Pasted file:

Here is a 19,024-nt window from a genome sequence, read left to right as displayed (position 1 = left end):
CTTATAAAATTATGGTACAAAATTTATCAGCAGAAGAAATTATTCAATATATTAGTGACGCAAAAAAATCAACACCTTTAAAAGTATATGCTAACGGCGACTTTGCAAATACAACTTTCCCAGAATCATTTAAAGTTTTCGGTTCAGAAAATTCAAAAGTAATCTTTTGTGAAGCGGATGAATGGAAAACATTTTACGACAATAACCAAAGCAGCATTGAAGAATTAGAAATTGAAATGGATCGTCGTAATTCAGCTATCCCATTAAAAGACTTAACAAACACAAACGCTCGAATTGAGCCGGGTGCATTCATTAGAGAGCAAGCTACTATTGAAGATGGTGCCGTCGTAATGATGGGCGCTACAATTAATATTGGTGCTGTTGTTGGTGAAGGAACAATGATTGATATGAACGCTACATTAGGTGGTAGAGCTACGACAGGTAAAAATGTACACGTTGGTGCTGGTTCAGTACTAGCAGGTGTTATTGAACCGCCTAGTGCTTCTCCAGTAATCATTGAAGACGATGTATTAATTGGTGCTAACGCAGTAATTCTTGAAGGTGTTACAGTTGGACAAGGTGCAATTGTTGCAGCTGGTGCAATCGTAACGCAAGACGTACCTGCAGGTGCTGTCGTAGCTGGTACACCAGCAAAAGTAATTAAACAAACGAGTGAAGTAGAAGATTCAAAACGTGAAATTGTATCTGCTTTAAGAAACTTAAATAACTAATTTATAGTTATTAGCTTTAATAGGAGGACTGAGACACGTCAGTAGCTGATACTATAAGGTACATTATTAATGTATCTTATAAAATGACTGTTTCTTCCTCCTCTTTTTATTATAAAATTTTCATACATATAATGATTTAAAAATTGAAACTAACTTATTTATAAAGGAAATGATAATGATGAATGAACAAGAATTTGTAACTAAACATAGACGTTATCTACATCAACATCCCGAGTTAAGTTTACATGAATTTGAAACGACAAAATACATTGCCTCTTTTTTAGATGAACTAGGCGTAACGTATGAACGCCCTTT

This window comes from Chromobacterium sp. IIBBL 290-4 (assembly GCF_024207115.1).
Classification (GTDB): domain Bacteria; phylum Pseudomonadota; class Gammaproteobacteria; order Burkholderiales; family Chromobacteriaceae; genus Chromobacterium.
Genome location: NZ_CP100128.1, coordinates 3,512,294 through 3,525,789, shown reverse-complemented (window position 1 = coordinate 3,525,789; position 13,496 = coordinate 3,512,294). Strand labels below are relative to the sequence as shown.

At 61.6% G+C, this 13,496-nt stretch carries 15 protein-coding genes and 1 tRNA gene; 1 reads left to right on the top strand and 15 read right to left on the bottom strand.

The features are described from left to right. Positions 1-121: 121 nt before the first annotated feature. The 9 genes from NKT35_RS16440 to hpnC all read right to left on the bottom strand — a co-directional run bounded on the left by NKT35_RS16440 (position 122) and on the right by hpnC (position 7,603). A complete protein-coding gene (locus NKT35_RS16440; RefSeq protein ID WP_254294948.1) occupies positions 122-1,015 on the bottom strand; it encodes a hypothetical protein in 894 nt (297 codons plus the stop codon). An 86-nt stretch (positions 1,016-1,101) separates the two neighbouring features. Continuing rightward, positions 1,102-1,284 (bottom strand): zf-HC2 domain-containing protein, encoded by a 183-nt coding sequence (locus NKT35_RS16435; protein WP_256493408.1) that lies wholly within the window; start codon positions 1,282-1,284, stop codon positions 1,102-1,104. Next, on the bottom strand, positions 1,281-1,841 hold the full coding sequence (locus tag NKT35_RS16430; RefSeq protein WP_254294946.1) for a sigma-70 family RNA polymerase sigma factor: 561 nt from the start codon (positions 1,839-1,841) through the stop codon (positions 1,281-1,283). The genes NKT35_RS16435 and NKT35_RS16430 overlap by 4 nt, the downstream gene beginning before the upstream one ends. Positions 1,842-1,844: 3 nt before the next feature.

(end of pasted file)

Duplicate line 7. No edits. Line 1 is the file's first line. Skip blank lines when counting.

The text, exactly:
The features are described from left to right. Positions 1-121: 121 nt before the first annotated feature. The 9 genes from NKT35_RS16440 to hpnC all read right to left on the bottom strand — a co-directional run bounded on the left by NKT35_RS16440 (position 122) and on the right by hpnC (position 7,603). A complete protein-coding gene (locus NKT35_RS16440; RefSeq protein ID WP_254294948.1) occupies positions 122-1,015 on the bottom strand; it encodes a hypothetical protein in 894 nt (297 codons plus the stop codon). An 86-nt stretch (positions 1,016-1,101) separates the two neighbouring features. Continuing rightward, positions 1,102-1,284 (bottom strand): zf-HC2 domain-containing protein, encoded by a 183-nt coding sequence (locus NKT35_RS16435; protein WP_256493408.1) that lies wholly within the window; start codon positions 1,282-1,284, stop codon positions 1,102-1,104. Next, on the bottom strand, positions 1,281-1,841 hold the full coding sequence (locus tag NKT35_RS16430; RefSeq protein WP_254294946.1) for a sigma-70 family RNA polymerase sigma factor: 561 nt from the start codon (positions 1,839-1,841) through the stop codon (positions 1,281-1,283). The genes NKT35_RS16435 and NKT35_RS16430 overlap by 4 nt, the downstream gene beginning before the upstream one ends. Positions 1,842-1,844: 3 nt before the next feature.